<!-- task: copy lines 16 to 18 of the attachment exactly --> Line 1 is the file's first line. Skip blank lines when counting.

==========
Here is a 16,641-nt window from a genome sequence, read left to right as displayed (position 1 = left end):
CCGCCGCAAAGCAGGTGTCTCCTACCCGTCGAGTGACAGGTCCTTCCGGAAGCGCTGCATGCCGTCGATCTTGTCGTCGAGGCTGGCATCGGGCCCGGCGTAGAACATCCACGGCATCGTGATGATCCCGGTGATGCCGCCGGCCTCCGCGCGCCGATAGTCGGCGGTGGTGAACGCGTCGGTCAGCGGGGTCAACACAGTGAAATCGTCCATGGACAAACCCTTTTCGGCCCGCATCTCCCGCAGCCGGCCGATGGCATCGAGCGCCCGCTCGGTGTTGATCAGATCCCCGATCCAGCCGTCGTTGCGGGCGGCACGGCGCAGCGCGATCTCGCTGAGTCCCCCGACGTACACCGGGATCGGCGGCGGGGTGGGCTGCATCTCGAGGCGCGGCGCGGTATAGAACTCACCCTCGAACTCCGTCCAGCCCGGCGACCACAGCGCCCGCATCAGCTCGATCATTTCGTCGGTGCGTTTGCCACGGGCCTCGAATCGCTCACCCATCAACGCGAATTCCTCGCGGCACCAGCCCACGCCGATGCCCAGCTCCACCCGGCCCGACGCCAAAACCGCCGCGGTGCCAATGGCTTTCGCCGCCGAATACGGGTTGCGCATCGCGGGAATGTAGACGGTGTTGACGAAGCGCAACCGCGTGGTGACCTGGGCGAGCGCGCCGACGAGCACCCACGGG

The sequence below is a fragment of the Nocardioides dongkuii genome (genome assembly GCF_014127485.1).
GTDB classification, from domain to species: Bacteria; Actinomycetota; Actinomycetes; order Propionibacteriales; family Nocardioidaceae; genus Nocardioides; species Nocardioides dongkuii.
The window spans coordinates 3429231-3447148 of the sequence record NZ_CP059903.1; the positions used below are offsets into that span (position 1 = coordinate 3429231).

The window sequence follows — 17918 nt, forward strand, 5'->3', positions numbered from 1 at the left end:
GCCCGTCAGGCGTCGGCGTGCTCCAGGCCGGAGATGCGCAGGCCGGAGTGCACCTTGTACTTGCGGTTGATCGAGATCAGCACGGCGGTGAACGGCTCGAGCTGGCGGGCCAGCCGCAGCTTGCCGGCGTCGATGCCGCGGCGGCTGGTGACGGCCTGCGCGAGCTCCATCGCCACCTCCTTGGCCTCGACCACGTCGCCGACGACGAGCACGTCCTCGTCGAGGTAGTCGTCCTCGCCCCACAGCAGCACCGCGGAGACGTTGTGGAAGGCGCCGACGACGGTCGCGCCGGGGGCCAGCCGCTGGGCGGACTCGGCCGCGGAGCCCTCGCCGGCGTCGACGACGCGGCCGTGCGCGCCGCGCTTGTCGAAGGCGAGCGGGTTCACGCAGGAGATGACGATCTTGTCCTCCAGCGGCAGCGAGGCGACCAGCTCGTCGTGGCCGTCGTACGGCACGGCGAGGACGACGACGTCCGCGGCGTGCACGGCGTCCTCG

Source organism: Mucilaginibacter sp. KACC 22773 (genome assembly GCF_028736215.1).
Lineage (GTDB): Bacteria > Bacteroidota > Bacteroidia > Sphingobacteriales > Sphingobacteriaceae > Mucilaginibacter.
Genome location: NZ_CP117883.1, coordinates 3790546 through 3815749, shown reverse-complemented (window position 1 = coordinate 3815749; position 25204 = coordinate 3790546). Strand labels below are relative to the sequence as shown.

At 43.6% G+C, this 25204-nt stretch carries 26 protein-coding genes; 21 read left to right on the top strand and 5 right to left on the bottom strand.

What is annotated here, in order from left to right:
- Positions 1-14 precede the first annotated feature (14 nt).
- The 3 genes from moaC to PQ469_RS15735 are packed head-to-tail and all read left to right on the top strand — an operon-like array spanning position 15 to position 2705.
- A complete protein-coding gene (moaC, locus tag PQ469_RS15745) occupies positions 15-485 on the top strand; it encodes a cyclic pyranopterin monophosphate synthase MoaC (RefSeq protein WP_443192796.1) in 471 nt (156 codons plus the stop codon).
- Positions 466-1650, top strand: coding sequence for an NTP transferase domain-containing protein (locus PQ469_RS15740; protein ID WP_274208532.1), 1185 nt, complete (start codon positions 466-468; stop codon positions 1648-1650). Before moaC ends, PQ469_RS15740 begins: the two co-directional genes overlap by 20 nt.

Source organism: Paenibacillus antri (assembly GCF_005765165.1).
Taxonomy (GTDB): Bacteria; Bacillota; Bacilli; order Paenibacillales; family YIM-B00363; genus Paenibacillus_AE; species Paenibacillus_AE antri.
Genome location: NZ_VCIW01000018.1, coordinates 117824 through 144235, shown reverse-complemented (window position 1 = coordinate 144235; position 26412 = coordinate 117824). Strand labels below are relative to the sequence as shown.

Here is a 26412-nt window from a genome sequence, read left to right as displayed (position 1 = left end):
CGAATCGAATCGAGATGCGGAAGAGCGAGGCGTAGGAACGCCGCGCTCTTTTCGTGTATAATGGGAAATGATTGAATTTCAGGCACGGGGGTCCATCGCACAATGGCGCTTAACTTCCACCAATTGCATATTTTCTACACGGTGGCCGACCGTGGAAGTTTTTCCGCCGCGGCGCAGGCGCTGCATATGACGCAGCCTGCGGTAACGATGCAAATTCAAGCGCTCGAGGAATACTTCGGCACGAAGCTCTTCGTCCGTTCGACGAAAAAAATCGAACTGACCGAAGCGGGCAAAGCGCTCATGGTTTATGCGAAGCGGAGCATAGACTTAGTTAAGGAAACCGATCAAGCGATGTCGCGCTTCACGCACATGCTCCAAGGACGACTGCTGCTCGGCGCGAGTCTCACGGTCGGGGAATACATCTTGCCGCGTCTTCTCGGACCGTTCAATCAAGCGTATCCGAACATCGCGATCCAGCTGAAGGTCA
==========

- Positions 466-1650, top strand: coding sequence for an NTP transferase domain-containing protein (locus PQ469_RS15740; protein ID WP_274208532.1), 1185 nt, complete (start codon positions 466-468; stop codon positions 1648-1650). Before moaC ends, PQ469_RS15740 begins: the two co-directional genes overlap by 20 nt.

Source organism: Paenibacillus antri (assembly GCF_005765165.1).
Taxonomy (GTDB): Bacteria; Bacillota; Bacilli; order Paenibacillales; family YIM-B00363; genus Paenibacillus_AE; species Paenibacillus_AE antri.